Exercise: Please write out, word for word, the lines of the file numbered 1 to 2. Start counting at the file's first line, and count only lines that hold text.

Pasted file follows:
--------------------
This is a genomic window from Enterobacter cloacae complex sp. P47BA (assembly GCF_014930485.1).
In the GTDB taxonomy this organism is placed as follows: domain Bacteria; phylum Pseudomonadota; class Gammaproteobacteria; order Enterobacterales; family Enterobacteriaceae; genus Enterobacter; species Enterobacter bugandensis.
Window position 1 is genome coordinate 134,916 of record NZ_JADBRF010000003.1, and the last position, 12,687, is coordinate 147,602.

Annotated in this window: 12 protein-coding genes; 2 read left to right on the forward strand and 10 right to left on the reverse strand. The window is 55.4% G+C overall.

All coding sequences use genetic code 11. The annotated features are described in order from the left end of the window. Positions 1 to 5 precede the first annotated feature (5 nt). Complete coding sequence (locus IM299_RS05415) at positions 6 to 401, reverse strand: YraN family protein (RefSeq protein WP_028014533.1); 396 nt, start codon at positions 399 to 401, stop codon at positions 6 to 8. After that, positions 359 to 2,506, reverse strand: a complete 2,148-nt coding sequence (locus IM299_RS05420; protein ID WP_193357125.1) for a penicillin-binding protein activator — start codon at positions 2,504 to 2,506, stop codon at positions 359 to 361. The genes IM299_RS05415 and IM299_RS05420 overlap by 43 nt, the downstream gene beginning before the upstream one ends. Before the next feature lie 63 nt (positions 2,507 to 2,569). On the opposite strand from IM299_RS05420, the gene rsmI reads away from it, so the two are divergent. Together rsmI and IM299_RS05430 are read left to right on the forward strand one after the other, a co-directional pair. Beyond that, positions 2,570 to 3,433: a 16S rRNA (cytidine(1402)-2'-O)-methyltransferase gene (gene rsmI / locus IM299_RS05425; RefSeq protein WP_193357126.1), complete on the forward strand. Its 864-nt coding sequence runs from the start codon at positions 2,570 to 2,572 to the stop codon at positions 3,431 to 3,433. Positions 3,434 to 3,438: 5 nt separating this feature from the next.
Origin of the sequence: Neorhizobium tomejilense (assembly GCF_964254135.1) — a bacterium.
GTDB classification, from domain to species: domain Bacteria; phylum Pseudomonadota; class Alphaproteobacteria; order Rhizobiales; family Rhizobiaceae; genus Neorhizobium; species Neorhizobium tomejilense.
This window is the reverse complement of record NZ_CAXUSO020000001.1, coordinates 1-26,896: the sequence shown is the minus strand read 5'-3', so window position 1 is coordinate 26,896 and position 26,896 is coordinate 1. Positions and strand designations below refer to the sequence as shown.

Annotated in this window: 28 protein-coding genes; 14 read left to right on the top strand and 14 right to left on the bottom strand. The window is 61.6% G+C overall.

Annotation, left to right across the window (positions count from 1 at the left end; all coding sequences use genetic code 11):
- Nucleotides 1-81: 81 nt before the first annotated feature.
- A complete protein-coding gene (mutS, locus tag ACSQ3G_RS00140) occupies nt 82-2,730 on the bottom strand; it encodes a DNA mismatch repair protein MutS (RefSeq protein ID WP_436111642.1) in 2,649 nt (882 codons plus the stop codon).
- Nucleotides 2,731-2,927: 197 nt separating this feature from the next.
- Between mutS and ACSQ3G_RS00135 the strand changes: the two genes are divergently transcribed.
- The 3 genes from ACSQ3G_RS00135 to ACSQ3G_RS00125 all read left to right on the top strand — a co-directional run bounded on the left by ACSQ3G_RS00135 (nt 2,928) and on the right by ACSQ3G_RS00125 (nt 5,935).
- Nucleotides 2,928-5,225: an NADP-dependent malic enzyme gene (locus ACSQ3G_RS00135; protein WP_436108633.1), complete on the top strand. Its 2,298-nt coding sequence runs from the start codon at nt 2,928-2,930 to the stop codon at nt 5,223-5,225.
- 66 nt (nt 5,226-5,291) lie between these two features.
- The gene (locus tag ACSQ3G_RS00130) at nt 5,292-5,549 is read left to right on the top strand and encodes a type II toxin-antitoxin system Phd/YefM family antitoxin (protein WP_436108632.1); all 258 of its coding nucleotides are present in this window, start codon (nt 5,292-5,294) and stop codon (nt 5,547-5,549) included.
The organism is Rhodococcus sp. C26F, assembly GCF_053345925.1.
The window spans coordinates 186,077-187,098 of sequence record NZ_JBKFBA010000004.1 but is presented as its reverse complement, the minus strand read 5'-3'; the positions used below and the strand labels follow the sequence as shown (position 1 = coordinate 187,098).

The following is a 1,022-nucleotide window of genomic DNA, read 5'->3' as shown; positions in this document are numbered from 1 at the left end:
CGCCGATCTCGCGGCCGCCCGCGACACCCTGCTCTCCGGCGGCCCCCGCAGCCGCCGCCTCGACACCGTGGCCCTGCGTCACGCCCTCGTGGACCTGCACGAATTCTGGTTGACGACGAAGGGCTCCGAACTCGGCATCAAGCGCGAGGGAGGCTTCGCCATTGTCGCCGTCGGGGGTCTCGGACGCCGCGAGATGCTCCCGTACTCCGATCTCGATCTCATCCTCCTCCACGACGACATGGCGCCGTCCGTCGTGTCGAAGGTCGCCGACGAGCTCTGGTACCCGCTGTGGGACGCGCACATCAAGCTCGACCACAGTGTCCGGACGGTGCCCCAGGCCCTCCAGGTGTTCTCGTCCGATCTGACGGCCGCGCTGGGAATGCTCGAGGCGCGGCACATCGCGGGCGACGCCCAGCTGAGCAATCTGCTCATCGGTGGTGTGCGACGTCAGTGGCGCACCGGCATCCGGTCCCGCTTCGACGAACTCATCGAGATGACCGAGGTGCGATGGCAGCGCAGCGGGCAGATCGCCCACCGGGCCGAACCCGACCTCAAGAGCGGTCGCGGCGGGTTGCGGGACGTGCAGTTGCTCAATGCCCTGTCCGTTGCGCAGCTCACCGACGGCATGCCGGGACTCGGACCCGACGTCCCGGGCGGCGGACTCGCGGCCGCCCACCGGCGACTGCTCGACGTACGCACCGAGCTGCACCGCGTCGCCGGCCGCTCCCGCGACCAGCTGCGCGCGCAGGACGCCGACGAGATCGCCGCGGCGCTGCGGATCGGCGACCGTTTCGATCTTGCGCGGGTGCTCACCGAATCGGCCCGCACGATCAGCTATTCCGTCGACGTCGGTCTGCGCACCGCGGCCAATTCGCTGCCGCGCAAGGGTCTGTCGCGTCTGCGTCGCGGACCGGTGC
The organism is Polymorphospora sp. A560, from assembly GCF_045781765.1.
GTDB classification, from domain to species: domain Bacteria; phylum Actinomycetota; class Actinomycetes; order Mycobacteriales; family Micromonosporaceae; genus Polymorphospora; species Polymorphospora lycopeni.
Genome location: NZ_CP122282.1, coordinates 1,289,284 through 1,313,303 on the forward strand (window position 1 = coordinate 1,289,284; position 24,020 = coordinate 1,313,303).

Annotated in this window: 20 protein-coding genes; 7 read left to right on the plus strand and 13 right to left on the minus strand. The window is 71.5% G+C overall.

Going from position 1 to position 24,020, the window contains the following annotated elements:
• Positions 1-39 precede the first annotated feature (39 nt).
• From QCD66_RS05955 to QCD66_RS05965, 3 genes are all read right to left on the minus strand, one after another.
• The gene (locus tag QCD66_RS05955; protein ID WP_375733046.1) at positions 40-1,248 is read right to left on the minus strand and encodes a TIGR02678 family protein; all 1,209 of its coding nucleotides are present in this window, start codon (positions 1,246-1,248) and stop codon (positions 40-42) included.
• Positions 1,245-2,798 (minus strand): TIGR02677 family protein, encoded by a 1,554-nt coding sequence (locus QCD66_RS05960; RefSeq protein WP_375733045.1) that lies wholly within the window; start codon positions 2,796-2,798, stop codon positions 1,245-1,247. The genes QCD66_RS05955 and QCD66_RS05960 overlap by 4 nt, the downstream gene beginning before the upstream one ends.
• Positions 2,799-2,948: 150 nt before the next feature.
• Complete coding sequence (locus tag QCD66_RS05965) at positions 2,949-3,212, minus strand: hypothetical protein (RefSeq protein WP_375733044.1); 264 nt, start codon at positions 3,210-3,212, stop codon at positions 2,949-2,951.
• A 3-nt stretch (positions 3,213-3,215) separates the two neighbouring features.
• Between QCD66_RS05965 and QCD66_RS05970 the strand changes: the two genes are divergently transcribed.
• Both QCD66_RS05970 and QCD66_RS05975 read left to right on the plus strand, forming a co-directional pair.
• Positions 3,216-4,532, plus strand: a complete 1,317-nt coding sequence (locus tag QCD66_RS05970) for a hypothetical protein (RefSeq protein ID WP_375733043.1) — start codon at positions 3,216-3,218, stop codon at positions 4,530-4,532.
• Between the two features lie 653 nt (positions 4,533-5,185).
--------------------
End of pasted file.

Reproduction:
This is a genomic window from Enterobacter cloacae complex sp. P47BA (assembly GCF_014930485.1).
In the GTDB taxonomy this organism is placed as follows: domain Bacteria; phylum Pseudomonadota; class Gammaproteobacteria; order Enterobacterales; family Enterobacteriaceae; genus Enterobacter; species Enterobacter bugandensis.